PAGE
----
17. Prototyping: Screen Design • Before development • Define and refine screens (pages) • Blue-prints for final physical design • User evaluation • Both achieving tasks and navigation, andother usability criteria (as we’ve studied) • Representations • Low-fidelity or high-fidelity prototypes

  18. Low-fidelity Prototyping • Uses a medium which is unlike the final medium, e.g. paper, cardboard • Is quick, cheap and easily changed • Examples: sketches of screens, task sequences, etc ‘Post-it’ notes storyboards

  19. Storyboards • Often used with scenarios, bringing more detail, and a chance to role play • It is a series of sketches showing how a user might progress through a task using the device • Used early in design

  20. Sketching • Sketching is important to low-fidelity prototyping • Don’t be inhibited about drawing ability. Practice simple symbols • Can use post-its, photo-copied widgets, etc.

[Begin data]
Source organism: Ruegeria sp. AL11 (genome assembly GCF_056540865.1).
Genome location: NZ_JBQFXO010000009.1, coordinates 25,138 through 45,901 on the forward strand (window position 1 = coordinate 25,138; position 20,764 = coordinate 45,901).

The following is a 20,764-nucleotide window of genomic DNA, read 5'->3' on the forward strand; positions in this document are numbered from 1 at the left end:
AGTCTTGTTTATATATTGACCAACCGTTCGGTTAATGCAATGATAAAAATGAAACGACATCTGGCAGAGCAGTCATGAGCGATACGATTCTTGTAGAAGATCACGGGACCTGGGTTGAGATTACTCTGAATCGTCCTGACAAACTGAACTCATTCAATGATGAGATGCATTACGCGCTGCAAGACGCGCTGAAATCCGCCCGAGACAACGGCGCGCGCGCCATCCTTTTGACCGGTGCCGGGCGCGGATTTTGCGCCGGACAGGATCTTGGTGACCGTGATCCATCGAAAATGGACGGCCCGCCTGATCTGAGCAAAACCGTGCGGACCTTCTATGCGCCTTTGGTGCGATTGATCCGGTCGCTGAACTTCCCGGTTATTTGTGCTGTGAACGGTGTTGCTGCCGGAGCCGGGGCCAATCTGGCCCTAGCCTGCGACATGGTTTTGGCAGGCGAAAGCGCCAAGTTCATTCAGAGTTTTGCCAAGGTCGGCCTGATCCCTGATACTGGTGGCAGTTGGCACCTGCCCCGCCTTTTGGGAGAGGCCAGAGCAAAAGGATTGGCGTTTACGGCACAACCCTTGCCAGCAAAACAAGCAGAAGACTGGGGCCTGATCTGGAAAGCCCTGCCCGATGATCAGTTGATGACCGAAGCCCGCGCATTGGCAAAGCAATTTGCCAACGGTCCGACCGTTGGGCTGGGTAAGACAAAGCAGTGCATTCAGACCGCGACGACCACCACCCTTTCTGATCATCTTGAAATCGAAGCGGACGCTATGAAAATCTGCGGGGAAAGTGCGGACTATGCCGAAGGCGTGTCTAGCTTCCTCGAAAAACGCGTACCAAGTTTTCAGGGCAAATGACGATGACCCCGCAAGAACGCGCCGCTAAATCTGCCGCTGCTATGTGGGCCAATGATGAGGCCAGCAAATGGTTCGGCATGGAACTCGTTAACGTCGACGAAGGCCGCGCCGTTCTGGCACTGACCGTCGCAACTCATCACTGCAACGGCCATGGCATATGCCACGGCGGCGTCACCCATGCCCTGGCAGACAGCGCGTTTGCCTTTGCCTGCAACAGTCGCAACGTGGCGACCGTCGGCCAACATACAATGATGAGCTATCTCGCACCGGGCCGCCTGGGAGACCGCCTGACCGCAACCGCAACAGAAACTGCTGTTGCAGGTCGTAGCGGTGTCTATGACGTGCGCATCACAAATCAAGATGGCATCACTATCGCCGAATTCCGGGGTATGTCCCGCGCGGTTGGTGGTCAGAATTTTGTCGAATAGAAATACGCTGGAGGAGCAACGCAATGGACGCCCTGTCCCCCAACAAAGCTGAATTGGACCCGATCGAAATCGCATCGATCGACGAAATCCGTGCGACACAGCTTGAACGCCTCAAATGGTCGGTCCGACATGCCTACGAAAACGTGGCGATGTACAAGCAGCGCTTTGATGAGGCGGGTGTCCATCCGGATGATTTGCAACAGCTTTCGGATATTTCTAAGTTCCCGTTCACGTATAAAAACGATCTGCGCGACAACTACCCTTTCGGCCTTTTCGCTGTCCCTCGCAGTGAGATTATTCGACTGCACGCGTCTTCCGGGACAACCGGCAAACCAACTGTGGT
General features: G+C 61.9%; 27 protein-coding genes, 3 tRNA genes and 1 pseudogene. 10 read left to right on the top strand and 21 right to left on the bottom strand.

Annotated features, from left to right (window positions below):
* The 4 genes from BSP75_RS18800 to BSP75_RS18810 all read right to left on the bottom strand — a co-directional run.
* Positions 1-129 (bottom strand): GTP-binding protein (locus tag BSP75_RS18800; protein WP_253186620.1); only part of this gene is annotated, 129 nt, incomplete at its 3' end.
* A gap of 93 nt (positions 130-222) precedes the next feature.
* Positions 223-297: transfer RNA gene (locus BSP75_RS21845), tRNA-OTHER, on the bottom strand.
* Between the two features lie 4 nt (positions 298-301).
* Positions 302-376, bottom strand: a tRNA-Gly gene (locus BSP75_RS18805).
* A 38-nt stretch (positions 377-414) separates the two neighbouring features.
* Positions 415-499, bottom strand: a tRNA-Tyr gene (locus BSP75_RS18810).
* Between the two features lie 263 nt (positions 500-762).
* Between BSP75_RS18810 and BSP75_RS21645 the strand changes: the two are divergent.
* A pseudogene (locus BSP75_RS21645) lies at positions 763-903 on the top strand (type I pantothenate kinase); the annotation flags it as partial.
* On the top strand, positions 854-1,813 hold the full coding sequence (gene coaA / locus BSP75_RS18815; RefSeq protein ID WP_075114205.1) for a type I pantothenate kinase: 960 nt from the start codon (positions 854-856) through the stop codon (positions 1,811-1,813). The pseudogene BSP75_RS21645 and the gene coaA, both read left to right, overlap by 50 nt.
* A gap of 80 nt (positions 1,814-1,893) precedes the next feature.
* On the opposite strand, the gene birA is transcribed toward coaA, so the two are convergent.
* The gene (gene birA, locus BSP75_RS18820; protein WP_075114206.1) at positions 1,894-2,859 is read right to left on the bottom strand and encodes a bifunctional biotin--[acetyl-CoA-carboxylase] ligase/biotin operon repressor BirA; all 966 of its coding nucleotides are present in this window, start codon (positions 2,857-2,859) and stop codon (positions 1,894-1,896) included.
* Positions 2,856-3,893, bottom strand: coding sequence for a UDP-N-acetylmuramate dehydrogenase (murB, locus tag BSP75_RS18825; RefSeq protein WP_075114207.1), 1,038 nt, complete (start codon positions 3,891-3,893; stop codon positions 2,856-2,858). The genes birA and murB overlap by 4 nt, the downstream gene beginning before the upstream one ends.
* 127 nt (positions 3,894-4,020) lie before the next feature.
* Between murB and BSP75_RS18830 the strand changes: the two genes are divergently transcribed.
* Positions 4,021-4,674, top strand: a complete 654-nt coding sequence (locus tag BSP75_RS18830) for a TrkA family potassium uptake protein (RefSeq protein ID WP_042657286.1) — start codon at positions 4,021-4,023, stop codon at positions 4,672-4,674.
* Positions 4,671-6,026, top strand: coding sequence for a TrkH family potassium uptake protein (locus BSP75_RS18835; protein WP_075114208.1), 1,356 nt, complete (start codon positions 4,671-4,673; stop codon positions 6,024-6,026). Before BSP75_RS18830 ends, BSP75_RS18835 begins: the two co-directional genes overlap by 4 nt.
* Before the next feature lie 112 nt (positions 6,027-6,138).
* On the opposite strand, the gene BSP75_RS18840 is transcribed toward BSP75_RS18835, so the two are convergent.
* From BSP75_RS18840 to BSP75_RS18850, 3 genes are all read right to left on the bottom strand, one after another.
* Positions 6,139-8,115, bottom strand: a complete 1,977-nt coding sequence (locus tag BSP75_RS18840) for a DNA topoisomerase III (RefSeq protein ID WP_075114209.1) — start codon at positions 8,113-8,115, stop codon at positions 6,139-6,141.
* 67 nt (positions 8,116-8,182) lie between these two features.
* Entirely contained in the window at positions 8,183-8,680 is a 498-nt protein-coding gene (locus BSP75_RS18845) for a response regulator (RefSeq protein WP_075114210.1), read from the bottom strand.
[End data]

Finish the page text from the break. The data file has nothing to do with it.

21. Using Office Supplies • Index cards, post-its • Index cards (3 X 5 inches) • Each card represents one screen • Often used in website development

  22. Using Office Supplies • Post-its, index cards • Can represent one screen, one page • Color coded • Draw on them • Group them • Put them on a wall or whiteboard, connect them with string or lines • Write-on tape, clear film • And so on… See Rettig’s article

  23. Rettig’s “Prototyping for Tiny Fingers” • “To get a a good idea, get lots of ideas.” • Problems with hi-fi prototyping: • too easy to focus on “fit and finish” • developers resist changing software • SW prototype sets expectations • Bug in SW prototype kills an evaluation